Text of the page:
Governments are failing to tackle the crisis that causes 1,000 early deaths a day, says damning EU report
Air pollution is now “the biggest environmental risk” to public health in Europe but governments are failing to adequately deal with the crisis, the EU Court of Auditors has found.
Europe’s air pollution limits are “much weaker” than WHO guidelines – and most EU countries do not comply with them anyway, according to the damning new report.
Toxic air kills an estimated 400,000 Europeans before their time each year – up to 40,000 of them in Britain. But the UK government has been in breach of EU air quality limits since 2010 and now faces multimillion pound fines at the European court.
“Why should anyone believe the Tories’ claims to lead a ‘Green Brexit’ when they can’t even meet basic pollution targets already set at the EU level?” he asked. “Time is running out to protect those at risk and this government has shown time and time again that it is not willing to do so.”
The UK was one of 11 countries last month accused by the European Environmental Bureau of using an “inventory adjustment” loophole to effectively raise the limit on its past nitrogen dioxide emissions.
“The government has become a danger to the British people,” Dance said.
In their audit, the EU court calls for Europe’s air quality laws to be brought in line with WHO standards, which are at least twice as exacting for particulate (PM2.5 and PM10) emissions and six times stricter for sulphur dioxide (SO2).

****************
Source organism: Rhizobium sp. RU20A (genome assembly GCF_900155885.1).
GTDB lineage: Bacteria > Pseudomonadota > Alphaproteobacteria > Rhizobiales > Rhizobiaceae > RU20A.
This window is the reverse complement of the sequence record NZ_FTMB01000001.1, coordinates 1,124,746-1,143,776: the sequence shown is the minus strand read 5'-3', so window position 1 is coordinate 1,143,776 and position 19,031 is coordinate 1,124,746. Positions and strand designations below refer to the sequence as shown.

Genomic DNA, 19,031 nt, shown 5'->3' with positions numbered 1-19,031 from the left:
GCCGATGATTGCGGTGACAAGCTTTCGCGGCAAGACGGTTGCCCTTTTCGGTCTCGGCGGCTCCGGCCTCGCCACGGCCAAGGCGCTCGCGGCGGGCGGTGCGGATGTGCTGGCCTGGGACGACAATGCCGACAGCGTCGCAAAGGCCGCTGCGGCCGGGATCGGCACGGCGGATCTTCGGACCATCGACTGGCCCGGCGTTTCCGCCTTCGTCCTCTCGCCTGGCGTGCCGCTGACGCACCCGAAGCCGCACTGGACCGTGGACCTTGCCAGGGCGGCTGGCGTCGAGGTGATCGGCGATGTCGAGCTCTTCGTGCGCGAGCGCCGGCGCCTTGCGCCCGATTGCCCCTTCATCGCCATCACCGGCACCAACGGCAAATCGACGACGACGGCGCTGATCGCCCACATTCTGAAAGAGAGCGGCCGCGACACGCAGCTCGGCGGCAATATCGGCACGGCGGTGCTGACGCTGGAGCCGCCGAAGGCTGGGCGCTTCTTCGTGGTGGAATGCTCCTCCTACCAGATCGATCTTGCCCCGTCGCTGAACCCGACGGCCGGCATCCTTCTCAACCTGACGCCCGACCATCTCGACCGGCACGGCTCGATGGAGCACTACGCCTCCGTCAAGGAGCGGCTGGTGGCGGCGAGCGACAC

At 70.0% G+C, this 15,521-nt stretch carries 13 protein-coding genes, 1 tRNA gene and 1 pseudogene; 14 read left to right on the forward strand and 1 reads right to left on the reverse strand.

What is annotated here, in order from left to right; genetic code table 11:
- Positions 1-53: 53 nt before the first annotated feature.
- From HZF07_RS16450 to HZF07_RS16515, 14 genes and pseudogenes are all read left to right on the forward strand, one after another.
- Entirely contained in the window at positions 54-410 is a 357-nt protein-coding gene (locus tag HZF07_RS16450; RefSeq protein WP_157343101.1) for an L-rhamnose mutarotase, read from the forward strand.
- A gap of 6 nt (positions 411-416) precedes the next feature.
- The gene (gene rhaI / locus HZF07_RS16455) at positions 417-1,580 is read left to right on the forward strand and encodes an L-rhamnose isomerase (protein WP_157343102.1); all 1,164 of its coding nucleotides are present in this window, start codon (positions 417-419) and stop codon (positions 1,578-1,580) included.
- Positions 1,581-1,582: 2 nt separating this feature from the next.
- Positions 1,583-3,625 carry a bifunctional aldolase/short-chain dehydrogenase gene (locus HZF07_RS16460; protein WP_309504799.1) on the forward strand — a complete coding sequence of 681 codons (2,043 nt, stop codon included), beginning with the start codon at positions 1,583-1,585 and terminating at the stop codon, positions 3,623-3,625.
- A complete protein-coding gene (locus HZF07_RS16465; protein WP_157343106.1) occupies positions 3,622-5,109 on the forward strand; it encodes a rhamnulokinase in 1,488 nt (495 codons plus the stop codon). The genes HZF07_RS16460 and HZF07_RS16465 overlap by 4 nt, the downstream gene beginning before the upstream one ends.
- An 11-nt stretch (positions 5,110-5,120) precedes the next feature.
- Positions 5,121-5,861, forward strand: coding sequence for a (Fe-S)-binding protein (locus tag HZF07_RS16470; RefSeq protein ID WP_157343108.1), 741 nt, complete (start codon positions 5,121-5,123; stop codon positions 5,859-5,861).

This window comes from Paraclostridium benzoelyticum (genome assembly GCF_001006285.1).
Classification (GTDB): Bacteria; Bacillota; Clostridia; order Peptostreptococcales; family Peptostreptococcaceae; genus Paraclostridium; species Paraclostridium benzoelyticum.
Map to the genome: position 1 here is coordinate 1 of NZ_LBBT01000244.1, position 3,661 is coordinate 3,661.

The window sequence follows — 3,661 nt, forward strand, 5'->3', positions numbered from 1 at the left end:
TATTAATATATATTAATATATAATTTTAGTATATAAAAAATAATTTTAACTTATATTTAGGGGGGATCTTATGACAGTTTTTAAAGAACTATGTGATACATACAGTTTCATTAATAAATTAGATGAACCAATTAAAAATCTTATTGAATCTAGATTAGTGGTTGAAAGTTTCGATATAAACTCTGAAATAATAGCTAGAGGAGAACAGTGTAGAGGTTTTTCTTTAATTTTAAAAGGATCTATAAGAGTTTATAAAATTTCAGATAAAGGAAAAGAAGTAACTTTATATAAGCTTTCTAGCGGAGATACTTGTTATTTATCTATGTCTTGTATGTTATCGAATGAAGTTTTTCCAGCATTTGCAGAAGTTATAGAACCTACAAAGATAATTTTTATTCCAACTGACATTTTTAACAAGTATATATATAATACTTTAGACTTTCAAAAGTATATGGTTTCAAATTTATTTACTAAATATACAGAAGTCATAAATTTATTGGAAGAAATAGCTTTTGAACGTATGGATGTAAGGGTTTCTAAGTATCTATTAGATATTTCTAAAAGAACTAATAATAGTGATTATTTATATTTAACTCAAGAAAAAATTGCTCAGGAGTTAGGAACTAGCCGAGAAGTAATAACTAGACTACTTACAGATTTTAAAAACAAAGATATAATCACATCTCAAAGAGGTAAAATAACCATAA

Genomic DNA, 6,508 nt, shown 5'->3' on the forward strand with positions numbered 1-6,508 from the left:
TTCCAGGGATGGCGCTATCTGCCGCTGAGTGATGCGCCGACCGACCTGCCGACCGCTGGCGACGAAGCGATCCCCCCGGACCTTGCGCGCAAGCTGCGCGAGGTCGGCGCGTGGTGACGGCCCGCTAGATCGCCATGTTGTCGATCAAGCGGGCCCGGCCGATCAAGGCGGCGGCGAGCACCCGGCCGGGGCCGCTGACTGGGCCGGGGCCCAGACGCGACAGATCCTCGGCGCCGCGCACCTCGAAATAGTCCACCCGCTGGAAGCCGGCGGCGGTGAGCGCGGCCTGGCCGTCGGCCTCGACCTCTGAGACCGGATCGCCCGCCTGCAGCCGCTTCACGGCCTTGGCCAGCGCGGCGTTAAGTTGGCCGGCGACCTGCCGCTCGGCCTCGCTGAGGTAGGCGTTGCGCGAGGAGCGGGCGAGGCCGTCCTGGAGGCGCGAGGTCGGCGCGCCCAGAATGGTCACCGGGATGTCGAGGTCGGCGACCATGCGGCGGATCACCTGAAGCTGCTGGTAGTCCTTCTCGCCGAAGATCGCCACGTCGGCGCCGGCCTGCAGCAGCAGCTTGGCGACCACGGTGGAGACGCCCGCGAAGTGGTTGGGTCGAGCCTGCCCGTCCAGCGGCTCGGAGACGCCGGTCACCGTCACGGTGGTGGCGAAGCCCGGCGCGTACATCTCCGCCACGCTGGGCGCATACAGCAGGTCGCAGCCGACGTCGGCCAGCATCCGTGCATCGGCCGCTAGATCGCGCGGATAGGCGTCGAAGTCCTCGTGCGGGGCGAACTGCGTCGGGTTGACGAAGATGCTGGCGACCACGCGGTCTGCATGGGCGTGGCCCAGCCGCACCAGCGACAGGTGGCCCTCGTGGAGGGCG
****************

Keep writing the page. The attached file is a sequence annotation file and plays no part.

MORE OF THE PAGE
Janusz Wojciechowski, the audit’s lead reporter, told the Guardian that the scale of the silent death toll from poisoned air was “not acceptable”.
“We have a public health crisis in Europe because of air pollution,” he said. “More than 1,000 premature deaths every day across the EU [and] more than 1% of the daily total of deaths in the EU. This is 10 times higher than the number of car accident [deaths].”
“Air pollution should be treated as a priority by the EU,” he added. “We hope that in the next financial period it will be.”
Wojciechowski noted that the bloc currently spends €3.4bn of its cohesion funds on highly polluting biomass – almost twice as much as the €1.8bn it reserves for fighting air pollution.
The auditors’ paper advises a reassessment of Europe’s funding priorities – and a speeding up of the current six to eight year delay before referring violations of law on to the European court.
The auditors also observed widely diverging standards for pollution monitoring stations.
One, in Ostrava in the Czech Republic, did not report validated data despite exceeding its daily particulates limit 98 times in 2015. Another, close to the European commission offices in Brussels, was closed “due to works” after reporting very high nitrogen dioxide readings in 2008. It never reopened.
There was a risk that the monitoring data used by the European commission was “not always credible,” Wojciechowski said.
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